The remaining homeless people living along Echo Park Lake were to leave by 10:30 p.m. as police continued to clash with protesters for a second night Thursday over the clearing of the long-running encampment there.
Los Angeles police declared an unlawful assembly shortly after 8 p.m. to begin clearing a crowd of about 250 protesters and media from the area of Lemoyne Street and Park Avenue, after some demonstrators began flashing lights at officers in riot gear.
Los Angeles Times reporter James Queally tweeted that LAPD delcared everyone in the area was “under arrest and no longer free to leave.”
LAPD said a “designated protest area” was set up on Glendale Boulevard north of Park Avenue.
At about 8:45 p.m., the L.A. Times shared video from another reporter appearing to show Queally being taken into custody. The Times said it was working to verify reports of his arrest. Then at 9:24 p.m., another Times reporter tweeted that Queally had been released.
Spectrum News reporter Kate Cagle also tweeted video of herself being carried away from the crowd by police officers.
Another reporter in the crowd, Lexis-Oliver Ray of L.A. Taco, said multiple legal observers were also detained. Ray shared video of officers violently arresting a protester as they aimed less-lethal rounds toward the crowd and eye level.
Sky5 arrived above the scene around 9:15 p.m. as officers were handcuffing dozens of protesters remaining on Park Avenue one by one. They did not resist, and the group was removed by 10:30 p.m.
Police were also stationed throughout other parts of the neighborhood, which appeared to be empty except for officers.
Multiple black law enforcement buses were brought in to cart away demonstrators en masse. Officers were seen carrying some protesters away by their arms and legs.
LAPD could not immediately confirm how many demonstrators were detained or arrested.
Sky5 had been over the scene at 6 p.m., as dozens of protesters blocked the intersection of Sunset Boulevard and Lemoyne Street. By 6:45 p.m., people began marching east down Sunset past Echo Park Avenue.
Another group of demonstrators was further south on Lemoyne, where police had set up a skirmish line. Sky5 left the scene at 7 p.m., at which point the protest had remained peaceful.
A heavy police presence was still in place on Glendale Boulevard and Park Avenue Thursday morning as a fence was put up to close off the park, and protesters were still in the area, as well.
Roughly 30 to 40 tents could still be seen scattered behind the fencing but the people living in those tents were told they would have to leave.
“No one else may enter. 24 hr notice for those in the park to leave. Housing resources are being provided to everyone,” Los Angeles police Chief Michel Moore tweeted shortly before midnight Wednesday.
Police attempting to clear the encampment Wednesday night were met by several hundred protesters who believe it is wrong to move homeless residents out of the park.
LAPD declared two unlawful assemblies and gave an order to disperse from Santa Ynez Street and Glendale Boulevard. Police said officers were being assaulted with rocks, bottles and smoke bombs.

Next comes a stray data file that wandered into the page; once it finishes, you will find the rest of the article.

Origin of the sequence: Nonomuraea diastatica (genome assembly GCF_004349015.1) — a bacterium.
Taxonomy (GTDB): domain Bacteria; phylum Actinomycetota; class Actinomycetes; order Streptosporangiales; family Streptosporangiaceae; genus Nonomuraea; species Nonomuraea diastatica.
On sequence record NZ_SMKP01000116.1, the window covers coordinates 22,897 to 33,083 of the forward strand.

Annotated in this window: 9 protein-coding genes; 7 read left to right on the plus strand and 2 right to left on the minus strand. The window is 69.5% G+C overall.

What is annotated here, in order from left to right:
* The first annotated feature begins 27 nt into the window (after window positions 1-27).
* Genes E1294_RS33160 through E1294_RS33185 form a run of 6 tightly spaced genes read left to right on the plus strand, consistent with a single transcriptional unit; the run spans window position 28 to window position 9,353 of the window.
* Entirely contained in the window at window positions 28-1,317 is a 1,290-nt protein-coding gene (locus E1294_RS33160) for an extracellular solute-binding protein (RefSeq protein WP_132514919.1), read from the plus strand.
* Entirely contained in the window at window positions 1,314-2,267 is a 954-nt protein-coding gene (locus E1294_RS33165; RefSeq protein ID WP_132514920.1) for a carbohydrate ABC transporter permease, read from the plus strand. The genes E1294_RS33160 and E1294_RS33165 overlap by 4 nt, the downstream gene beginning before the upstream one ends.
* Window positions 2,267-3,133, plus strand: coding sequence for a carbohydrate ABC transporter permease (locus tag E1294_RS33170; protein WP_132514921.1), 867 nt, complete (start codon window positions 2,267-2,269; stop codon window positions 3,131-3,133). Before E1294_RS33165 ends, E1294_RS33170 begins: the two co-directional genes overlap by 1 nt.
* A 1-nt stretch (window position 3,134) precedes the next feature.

An L.A. Times reporter at the scene said he witnessed police firing from a “launcher,” and a freelance journalist who was there not as a reporter said an officer wielding a baton left him with a broken arm.
Some pushing and shoving was seen on video between police and protesters as smoke filled the air.
Police later dismissed social media reports that “tear gas” was deployed, saying instead the smoke was caused by incendiary devices utilized by demonstrators.
One person, later identified as 26-year old Nicole Partori, was arrested for failing to comply with orders from a police officer, the Police Department stated in news release. Partori was cited and released.
Two use-of-force complaints were made but no injuries to demonstrators or officers were reported, according to the Police Department.
In the days leading up to the confrontation, city workers started posting signs that those living in the park would need to pack up their belongings and leave. Nonetheless, there was no clear timeline given, leading to complaints of lack of transparency and poor communication.
Neighbors have complained about drug use, crime and trash from the 200-plus tents surrounding Echo Park Lake, though many have also been critical of Councilman Mitch O’Farrell’s response and how he handled the sweep.
An online petition on Change.org titled “Save Echo Park Lake” describes the park as “virtually unusable” and states it is “becoming Skid Row.” It calls on city officials to “restore the lake and build housing.”
O’Farrell said in a previous statement that the park’s closure will allow for repairs to lighting, plumbing and other much-needed improvements.
On Thursday, O’Farrell spoke during a news conference and described the operation as “very successful.” He said that 161 individuals experiencing homelessness, plus five more who were in transit to state-funded hotel rooms Thursday morning, would be provided safe shelter that included three meals a day, medical services if needed and other supportive services.
O’Farrell insisted the park would not be closed indefinitely, but expects it to take between three to five weeks for maintenance and repair workers to complete nearly $500,000 of work.